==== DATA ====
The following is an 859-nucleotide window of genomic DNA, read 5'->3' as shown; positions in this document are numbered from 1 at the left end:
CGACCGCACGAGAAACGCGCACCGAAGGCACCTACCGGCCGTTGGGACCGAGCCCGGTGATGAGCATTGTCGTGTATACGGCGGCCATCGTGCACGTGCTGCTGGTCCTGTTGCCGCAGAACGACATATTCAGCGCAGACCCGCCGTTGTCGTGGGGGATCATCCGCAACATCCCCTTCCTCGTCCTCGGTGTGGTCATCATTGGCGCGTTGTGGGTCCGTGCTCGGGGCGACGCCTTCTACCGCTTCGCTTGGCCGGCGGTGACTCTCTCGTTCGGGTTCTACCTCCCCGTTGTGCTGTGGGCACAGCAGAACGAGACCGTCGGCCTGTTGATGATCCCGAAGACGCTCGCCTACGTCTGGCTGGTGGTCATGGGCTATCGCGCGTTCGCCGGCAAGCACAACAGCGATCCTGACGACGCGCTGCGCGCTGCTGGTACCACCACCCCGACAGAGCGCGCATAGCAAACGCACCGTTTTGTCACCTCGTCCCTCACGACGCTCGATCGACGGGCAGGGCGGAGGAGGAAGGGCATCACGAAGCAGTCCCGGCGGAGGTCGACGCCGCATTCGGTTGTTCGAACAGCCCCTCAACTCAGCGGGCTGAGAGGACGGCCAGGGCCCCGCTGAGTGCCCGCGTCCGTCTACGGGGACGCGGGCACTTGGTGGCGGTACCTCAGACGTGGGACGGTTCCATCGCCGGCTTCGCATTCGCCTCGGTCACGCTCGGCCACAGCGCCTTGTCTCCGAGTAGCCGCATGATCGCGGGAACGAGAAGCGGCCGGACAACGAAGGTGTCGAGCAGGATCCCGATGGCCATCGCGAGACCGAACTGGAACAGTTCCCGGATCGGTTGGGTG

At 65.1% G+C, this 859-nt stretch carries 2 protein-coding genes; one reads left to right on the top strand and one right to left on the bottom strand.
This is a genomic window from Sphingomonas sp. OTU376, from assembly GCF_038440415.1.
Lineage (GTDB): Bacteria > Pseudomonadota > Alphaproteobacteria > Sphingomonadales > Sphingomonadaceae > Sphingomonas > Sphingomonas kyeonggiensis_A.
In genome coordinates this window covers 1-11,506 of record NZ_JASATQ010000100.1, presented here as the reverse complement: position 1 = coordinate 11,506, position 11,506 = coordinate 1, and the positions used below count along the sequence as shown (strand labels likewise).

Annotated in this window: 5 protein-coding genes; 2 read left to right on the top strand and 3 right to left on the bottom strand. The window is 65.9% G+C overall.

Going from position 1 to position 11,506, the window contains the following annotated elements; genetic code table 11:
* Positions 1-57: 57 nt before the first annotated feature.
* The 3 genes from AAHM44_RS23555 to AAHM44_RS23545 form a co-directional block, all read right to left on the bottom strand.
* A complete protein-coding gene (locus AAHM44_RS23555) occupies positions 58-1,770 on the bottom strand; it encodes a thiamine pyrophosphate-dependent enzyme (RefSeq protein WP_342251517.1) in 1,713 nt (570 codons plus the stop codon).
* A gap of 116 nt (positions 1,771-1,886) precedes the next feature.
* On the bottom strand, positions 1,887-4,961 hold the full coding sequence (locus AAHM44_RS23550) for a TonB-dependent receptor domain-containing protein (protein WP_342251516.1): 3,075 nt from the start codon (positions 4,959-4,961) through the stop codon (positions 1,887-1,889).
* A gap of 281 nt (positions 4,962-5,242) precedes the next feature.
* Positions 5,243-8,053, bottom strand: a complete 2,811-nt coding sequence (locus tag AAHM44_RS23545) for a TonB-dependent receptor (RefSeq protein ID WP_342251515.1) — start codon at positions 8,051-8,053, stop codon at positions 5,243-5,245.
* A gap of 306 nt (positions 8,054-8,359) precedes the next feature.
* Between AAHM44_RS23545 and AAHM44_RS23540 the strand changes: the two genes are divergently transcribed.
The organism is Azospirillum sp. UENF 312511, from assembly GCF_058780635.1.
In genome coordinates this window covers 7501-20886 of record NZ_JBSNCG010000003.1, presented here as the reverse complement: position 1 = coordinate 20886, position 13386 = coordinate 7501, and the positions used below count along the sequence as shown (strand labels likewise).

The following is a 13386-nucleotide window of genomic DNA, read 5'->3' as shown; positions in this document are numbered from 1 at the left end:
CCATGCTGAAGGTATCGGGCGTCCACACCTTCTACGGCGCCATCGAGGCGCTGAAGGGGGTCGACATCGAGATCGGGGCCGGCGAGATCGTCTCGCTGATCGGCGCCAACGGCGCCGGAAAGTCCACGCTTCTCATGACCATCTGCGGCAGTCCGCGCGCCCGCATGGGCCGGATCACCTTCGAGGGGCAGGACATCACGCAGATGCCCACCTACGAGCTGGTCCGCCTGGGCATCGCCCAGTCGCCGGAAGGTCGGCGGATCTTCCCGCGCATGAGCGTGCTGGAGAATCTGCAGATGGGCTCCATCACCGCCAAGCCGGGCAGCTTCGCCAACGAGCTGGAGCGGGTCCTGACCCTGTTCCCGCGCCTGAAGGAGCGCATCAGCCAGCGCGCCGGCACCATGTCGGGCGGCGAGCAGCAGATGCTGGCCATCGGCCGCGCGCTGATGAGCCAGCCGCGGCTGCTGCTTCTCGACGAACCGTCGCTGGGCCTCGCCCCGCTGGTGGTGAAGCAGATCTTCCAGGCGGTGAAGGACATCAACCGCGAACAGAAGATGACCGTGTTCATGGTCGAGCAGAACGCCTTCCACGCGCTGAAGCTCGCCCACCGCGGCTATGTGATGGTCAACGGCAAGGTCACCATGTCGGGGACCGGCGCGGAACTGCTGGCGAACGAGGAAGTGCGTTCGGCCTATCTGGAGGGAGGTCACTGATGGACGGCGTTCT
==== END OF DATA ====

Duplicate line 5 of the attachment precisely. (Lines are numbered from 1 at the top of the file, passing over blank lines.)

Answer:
Lineage (GTDB): Bacteria > Pseudomonadota > Alphaproteobacteria > Sphingomonadales > Sphingomonadaceae > Sphingomonas > Sphingomonas kyeonggiensis_A.